The overwhelmingly negative response Seth Rollins received on WWE Raw as well as at Survivor Series was too loud to ignore and forced WWE to do what it should have done months ago in turning him heel.
Truth be told, it was more a matter of when and not if WWE would flip the switch with his character, and this past week was perhaps the perfect time considering the backlash he's endured recently.
The Architect was already among the most hated Superstars in the entire company, but his booking didn't reflect that until Monday night.
After eliminating Tommaso Ciampa from Sunday's big brand warfare tag team match (to a chorus of boos, no less), he was greeted with a chorus of jeers from the fans in Chicago on Raw the following night and proceeded to scold the Superstars standing around ringside for their lack of success at Survivor Series.
It was the first time in many months that a Rollins promo actually elicited the desired reaction—and it was glorious.
Rollins has been criticized by fans since the summer for controversial comments he made on social media and in interviews regarding Will Ospreay, Jon Moxley and All Elite Wrestling, among other things. Although he apologized in some circumstances, he largely hasn't been doing himself many favors as WWE's supposed top babyface.
Say what you will about John Cena and Roman Reigns, but even they never publicly reacted in the manner Rollins did, causing many members of the WWE Universe to resent him before long.
All of those comments quickly came back to bite him, and by the time of SummerSlam in August, he was getting barracked by a vocal contingent. It worsened when he beat Bray Wyatt at Hell in a Cell on October 6 to retain his Universal Championship, a pay-per-view ending that was widely panned by fans.
After that, the only logical thing left for WWE to do with Rollins was to turn him heel, and to its credit, it took the appropriate first steps in that direction this week on Raw.
His promo running down the red brand's roster was exactly what it needed to be. The self-appointed locker room leader tried to act sincere while pointing out everyone else's failure but in reality only established himself an unlikable jerk.
More importantly, Kevin Owens' Stunner to The Architect in that same segment effectively set him up to replace Rollins as the face of the flagship show.
The idea of Rollins returning to his heel roots was always far-fetched because no one came close to his level of popularity as a babyface, but the red-hot KO has since solved that issue.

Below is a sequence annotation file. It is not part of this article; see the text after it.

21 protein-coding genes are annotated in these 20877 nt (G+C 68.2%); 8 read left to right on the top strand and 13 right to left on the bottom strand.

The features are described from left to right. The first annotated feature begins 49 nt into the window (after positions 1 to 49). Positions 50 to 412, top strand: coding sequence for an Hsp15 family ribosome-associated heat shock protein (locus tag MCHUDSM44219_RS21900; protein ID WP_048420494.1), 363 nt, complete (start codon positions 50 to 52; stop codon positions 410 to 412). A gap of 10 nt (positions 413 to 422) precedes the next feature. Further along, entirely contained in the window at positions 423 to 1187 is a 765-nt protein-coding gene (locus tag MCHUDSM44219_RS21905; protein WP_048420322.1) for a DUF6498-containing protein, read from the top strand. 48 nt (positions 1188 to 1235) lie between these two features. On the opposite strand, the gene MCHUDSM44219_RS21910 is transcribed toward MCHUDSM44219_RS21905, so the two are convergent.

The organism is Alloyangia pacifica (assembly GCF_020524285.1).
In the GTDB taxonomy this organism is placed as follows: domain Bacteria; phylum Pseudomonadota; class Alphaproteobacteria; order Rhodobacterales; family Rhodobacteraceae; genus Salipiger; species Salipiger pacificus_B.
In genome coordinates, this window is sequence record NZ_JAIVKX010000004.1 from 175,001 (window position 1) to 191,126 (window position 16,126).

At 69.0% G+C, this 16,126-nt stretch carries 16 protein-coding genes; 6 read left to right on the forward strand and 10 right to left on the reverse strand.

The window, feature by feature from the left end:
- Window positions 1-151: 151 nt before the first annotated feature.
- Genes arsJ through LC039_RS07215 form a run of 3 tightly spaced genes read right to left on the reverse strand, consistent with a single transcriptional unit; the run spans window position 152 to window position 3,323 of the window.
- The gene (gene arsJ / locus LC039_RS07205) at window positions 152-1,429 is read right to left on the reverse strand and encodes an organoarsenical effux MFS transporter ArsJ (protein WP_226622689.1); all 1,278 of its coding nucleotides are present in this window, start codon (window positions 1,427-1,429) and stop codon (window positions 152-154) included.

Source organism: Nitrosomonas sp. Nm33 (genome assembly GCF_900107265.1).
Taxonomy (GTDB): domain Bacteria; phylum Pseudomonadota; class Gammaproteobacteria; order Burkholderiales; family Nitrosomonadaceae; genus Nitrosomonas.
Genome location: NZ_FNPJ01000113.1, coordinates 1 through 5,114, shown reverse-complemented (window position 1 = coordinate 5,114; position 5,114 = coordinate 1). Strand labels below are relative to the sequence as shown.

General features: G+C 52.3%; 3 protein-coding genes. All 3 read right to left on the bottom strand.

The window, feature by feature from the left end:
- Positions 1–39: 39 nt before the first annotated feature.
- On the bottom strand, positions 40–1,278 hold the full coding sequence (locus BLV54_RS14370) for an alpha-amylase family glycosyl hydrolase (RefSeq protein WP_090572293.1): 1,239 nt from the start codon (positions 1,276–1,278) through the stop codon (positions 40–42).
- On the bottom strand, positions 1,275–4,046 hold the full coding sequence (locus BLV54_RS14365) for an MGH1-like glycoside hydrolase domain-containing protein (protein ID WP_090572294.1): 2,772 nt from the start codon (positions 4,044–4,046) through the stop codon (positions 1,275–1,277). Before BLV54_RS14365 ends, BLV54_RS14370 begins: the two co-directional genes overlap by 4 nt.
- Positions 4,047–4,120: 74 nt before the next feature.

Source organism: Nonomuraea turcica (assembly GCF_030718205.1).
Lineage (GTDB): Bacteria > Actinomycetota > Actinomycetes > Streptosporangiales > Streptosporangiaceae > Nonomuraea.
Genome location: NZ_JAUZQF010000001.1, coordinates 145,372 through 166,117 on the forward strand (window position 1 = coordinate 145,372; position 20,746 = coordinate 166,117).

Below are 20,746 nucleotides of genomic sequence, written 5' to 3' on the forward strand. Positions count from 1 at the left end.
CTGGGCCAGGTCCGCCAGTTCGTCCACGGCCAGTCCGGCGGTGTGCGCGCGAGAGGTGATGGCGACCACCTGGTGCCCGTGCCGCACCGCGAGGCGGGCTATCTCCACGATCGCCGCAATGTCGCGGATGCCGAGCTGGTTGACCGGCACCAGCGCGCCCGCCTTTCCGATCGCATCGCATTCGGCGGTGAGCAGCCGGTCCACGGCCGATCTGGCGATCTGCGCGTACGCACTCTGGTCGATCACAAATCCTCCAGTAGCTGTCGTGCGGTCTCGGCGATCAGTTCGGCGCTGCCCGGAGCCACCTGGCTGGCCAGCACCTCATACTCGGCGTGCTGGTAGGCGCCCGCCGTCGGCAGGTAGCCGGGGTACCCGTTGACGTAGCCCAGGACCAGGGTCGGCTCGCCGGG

WWE was wise to plant the seeds for a Rollins heel turn on Raw without going all the way with it just yet. That gives viewers an incentive to tune in next week to see what will happen.
Before his bout with Owens could reach a proper conclusion, AOP interfered and viciously attacked The Prizefighter while Rollins watched from afar. Although he begged AOP for a fight, they walked off and allowed The Beastslayer to plant KO's face into the mat with a thunderous Curb Stomp.
It wasn't set in stone on Monday night, but AOP eventually aligning with Rollins as his new pair of heavies would benefit everyone involved.
It's difficult to believe it was just over a year ago that fans were losing their minds for Rollins and actively petitioning for him to unseat Lesnar as universal champion.
Unfortunately, though, his great matches with AJ Styles and Braun Strowman weren't enough to endear him to the audience. Combined with how none of his rah-rah speeches have ever come across as truly genuine, everything he's been doing and saying outside of the ring since his rise to superstardom on Raw has been counterproductive to his status as a fan favorite.
Thankfully, Rollins has proved in the past he's in his element as a heel, and this turn will be for the better. The more time WWE takes with it, the more meaningful and impactful it will be in the end.
Graham Mirmina, aka Graham "GSM" Matthews, is an Endicott College alumnus and aspiring journalist. Visit his website, Next Era Wrestling, and "like" his official Facebook page to continue the conversation on all things wrestling.